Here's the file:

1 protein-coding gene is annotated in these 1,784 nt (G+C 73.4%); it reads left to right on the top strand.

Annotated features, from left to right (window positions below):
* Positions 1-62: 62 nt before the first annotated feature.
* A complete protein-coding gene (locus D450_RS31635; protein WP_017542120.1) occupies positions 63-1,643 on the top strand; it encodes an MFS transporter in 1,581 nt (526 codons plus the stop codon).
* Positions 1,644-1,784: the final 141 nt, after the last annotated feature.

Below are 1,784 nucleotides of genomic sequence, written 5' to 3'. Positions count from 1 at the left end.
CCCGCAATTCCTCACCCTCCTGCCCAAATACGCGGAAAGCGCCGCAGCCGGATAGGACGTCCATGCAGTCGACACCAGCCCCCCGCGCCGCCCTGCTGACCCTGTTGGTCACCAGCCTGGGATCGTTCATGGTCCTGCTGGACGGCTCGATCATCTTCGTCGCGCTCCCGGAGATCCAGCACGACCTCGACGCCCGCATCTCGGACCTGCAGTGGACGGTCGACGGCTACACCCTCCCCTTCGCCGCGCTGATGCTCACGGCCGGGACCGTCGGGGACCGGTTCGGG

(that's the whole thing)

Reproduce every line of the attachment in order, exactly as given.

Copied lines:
1 protein-coding gene is annotated in these 1,784 nt (G+C 73.4%); it reads left to right on the top strand.

Annotated features, from left to right (window positions below):
* Positions 1-62: 62 nt before the first annotated feature.
* A complete protein-coding gene (locus D450_RS31635; protein WP_017542120.1) occupies positions 63-1,643 on the top strand; it encodes an MFS transporter in 1,581 nt (526 codons plus the stop codon).
* Positions 1,644-1,784: the final 141 nt, after the last annotated feature.

Below are 1,784 nucleotides of genomic sequence, written 5' to 3'. Positions count from 1 at the left end.
CCCGCAATTCCTCACCCTCCTGCCCAAATACGCGGAAAGCGCCGCAGCCGGATAGGACGTCCATGCAGTCGACACCAGCCCCCCGCGCCGCCCTGCTGACCCTGTTGGTCACCAGCCTGGGATCGTTCATGGTCCTGCTGGACGGCTCGATCATCTTCGTCGCGCTCCCGGAGATCCAGCACGACCTCGACGCCCGCATCTCGGACCTGCAGTGGACGGTCGACGGCTACACCCTCCCCTTCGCCGCGCTGATGCTCACGGCCGGGACCGTCGGGGACCGGTTCGGG